Police recruits are fewer, but some still want to join 'noble profession'
In 2020, all eyes were on the nation's police departments — their use-of-force policies, training programs and accountability practices were under intense scrutiny following the murder of George Floyd by an officer in Minneapolis.
In Connecticut, the General Assembly passed a sweeping police accountability bill meant to reform policing statewide. The law requires officers to report instances of excessive force by colleagues, bans chokeholds in most instances and rolls back some qualified immunity protections for officers, allowing civil lawsuits to be brought against them in some cases.
The bill's opponents joined many police departments with a shared concern last year — would anyone want to be a police officer if they could be held personally liable? Would anyone want to become a cop in this climate?
Departments are ramping up their recruiting efforts to fill open positions, but most are getting fewer applicants than in years past. Those who were recruited this year, and are either newly on the force or still training at the police academy, said the events of the past year only reinforced their desire to work in law enforcement.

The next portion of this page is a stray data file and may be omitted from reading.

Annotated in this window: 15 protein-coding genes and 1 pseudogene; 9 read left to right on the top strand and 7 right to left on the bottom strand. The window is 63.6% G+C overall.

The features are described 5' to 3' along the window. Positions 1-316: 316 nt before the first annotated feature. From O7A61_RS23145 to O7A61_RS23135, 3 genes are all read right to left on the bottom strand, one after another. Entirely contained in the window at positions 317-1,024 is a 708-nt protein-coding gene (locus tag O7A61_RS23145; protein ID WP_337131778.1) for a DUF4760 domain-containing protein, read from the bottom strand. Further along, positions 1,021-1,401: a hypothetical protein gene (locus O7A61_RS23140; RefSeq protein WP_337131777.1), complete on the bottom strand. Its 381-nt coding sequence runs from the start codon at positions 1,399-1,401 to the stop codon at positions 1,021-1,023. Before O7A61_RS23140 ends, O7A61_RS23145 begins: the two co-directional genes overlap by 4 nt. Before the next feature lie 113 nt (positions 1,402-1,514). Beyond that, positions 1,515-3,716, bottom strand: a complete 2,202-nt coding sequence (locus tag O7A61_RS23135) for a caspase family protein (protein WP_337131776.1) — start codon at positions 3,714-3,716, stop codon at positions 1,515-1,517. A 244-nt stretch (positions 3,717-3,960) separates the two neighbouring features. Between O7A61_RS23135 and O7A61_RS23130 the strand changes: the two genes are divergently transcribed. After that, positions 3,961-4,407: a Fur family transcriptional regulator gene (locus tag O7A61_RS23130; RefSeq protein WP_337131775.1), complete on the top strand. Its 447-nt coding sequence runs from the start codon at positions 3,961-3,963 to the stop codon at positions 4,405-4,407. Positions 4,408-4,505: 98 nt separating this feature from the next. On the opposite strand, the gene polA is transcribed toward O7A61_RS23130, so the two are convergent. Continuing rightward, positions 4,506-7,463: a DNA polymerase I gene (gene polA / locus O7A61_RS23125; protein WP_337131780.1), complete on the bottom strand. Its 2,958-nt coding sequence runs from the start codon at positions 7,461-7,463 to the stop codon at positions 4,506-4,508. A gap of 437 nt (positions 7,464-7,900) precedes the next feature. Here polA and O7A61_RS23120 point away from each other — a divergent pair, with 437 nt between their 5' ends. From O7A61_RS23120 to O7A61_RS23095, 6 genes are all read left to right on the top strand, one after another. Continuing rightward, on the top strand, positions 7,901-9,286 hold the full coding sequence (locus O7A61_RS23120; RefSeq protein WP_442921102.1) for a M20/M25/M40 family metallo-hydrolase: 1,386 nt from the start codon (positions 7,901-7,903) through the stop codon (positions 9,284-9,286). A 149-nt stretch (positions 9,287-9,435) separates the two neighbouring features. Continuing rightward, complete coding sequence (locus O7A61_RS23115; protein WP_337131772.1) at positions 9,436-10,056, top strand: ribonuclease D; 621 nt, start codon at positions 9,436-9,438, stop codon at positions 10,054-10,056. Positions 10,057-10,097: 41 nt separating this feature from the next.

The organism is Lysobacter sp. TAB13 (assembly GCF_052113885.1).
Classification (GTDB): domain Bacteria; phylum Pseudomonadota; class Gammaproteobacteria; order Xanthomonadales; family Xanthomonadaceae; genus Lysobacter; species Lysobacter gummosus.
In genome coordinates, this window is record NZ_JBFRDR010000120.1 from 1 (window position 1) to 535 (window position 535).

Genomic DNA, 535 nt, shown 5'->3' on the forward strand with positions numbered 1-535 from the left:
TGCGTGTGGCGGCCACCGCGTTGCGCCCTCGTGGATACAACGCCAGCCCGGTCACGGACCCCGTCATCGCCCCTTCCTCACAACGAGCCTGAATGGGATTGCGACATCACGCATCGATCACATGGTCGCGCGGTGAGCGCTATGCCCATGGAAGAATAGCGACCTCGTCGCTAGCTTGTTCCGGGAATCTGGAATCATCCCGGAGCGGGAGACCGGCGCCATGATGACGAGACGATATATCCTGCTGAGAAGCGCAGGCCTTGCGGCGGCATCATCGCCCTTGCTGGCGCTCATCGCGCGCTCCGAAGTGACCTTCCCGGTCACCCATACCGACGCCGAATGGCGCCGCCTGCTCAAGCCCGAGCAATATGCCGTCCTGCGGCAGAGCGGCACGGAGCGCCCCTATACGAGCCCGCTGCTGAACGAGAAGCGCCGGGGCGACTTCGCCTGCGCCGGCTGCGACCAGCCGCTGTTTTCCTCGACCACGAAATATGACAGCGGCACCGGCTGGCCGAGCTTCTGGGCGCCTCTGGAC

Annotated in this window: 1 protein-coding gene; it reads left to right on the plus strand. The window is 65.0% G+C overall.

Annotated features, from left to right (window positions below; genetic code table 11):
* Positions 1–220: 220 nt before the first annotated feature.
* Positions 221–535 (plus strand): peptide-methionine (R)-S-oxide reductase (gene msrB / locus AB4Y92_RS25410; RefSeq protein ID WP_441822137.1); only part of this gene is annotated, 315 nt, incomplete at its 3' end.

Sgt. Tom Lazzaro said the Norwich Police Department has seen "a definite decline" in the number of new recruits. He said about seven years ago, the department would interview more than 80 interested candidates for just a handful of positions. Now, it's looking to hire 10 officers and only eight people showed up for oral interviews, one of the first steps in the hiring process.
When he meets with potential recruits, he often asks them why they think their peers aren't applying for careers in law enforcement. He said the answers vary. Some people are swayed by friends and family members who discourage them from becoming cops in this climate. Others, he said, cite the lack of municipal support for police departments, or the long shifts or low wages.
Lazzaro said protests against police in the past year also likely played a role. "It was in our face 24/7, it was constant," he said.
But he hopes that Derek Chauvin, who was convicted of murdering Floyd, will be viewed as the exception, not the rule.